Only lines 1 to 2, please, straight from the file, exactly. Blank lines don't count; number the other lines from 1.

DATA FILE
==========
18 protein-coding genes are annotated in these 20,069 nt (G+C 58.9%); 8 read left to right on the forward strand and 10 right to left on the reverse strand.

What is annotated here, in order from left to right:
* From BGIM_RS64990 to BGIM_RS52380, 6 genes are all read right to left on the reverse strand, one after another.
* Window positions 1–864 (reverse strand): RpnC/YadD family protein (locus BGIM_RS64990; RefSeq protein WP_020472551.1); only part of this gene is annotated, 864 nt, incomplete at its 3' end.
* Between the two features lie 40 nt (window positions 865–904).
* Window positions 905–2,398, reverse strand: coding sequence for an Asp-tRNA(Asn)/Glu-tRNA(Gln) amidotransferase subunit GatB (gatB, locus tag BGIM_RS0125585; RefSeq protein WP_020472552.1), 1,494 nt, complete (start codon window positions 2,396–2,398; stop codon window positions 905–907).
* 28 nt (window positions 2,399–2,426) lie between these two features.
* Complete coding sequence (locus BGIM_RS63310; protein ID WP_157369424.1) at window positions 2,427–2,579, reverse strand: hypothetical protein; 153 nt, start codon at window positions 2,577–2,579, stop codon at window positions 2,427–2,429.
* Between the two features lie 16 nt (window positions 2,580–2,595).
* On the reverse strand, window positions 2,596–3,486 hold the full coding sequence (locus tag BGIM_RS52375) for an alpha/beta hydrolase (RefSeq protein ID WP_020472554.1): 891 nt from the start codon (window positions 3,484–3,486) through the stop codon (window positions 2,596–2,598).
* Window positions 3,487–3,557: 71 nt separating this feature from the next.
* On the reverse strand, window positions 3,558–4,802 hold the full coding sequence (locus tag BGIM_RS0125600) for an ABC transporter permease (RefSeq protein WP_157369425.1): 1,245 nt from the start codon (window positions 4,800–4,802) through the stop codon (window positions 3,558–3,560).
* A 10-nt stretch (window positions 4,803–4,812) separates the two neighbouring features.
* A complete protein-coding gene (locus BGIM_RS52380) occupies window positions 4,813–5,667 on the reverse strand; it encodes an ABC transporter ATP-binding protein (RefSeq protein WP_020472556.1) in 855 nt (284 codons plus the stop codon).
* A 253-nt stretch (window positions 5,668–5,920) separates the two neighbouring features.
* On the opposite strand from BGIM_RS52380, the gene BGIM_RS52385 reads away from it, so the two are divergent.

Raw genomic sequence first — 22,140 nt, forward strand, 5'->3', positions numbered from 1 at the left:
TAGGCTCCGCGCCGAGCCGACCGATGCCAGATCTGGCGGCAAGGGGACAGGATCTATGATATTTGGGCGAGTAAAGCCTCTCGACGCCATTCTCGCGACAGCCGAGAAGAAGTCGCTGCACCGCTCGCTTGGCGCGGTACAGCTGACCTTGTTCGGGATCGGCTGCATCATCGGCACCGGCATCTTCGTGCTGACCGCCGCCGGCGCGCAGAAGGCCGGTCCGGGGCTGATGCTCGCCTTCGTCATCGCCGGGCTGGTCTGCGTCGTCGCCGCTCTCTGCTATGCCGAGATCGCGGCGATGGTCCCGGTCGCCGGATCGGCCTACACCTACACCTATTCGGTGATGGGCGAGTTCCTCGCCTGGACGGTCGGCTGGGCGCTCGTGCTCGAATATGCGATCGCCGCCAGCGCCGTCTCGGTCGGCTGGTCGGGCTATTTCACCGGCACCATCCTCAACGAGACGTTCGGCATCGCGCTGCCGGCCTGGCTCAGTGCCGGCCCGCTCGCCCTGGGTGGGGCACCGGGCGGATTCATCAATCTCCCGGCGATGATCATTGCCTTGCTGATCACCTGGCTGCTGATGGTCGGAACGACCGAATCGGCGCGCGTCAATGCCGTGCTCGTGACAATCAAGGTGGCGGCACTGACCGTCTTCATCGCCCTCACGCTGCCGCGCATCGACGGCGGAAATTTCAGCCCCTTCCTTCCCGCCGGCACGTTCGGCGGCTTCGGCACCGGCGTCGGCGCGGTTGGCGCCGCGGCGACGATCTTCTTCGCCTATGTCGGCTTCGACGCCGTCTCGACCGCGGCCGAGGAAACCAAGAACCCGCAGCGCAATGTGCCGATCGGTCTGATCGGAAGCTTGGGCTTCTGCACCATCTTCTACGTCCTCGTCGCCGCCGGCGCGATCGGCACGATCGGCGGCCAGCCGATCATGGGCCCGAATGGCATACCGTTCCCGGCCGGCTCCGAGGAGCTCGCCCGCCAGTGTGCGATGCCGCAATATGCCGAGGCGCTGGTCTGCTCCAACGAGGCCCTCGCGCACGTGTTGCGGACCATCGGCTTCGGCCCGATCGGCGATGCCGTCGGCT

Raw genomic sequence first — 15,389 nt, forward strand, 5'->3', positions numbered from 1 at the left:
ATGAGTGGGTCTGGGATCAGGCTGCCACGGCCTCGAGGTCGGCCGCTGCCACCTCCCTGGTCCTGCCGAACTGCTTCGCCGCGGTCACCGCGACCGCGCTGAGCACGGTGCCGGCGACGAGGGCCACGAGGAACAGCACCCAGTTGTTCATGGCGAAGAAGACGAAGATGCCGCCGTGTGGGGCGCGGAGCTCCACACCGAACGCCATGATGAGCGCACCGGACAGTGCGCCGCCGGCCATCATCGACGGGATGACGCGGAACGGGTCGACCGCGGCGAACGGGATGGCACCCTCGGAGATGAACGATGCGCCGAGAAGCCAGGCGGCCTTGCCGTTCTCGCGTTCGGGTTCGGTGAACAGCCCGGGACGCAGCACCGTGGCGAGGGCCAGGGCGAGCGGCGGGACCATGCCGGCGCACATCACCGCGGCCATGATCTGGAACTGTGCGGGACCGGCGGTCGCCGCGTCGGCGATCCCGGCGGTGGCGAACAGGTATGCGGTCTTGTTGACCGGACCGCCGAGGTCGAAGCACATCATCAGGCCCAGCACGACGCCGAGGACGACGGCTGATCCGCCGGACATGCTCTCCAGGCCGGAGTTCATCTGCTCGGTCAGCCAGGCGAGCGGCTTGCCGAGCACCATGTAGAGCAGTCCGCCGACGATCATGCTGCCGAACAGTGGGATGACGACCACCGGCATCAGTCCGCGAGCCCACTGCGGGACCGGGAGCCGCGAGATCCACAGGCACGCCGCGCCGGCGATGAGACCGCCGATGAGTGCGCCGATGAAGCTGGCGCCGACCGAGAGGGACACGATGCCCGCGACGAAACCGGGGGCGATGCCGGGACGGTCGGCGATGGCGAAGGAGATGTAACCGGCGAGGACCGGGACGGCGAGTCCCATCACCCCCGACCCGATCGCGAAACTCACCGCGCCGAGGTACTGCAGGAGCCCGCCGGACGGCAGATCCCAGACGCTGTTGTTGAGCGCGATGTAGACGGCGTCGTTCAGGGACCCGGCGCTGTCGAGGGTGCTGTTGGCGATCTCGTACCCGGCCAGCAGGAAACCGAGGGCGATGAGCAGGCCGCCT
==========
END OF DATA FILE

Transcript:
18 protein-coding genes are annotated in these 20,069 nt (G+C 58.9%); 8 read left to right on the forward strand and 10 right to left on the reverse strand.

What is annotated here, in order from left to right: